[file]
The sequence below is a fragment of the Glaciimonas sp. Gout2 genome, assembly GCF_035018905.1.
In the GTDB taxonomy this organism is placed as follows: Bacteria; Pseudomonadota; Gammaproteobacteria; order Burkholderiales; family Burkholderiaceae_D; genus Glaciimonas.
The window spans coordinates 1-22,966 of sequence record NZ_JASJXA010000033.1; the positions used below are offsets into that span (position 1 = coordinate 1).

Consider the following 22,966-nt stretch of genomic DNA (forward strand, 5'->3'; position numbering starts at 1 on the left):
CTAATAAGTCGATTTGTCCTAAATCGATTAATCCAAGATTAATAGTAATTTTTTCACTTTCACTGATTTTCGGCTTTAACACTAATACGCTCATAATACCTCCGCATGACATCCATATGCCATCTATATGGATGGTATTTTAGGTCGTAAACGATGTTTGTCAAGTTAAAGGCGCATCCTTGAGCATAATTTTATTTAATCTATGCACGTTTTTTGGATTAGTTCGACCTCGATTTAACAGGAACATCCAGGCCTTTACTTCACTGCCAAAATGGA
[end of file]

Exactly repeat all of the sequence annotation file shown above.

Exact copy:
The sequence below is a fragment of the Glaciimonas sp. Gout2 genome, assembly GCF_035018905.1.
In the GTDB taxonomy this organism is placed as follows: Bacteria; Pseudomonadota; Gammaproteobacteria; order Burkholderiales; family Burkholderiaceae_D; genus Glaciimonas.
The window spans coordinates 1-22,966 of sequence record NZ_JASJXA010000033.1; the positions used below are offsets into that span (position 1 = coordinate 1).

Consider the following 22,966-nt stretch of genomic DNA (forward strand, 5'->3'; position numbering starts at 1 on the left):
CTAATAAGTCGATTTGTCCTAAATCGATTAATCCAAGATTAATAGTAATTTTTTCACTTTCACTGATTTTCGGCTTTAACACTAATACGCTCATAATACCTCCGCATGACATCCATATGCCATCTATATGGATGGTATTTTAGGTCGTAAACGATGTTTGTCAAGTTAAAGGCGCATCCTTGAGCATAATTTTATTTAATCTATGCACGTTTTTTGGATTAGTTCGACCTCGATTTAACAGGAACATCCAGGCCTTTACTTCACTGCCAAAATGGA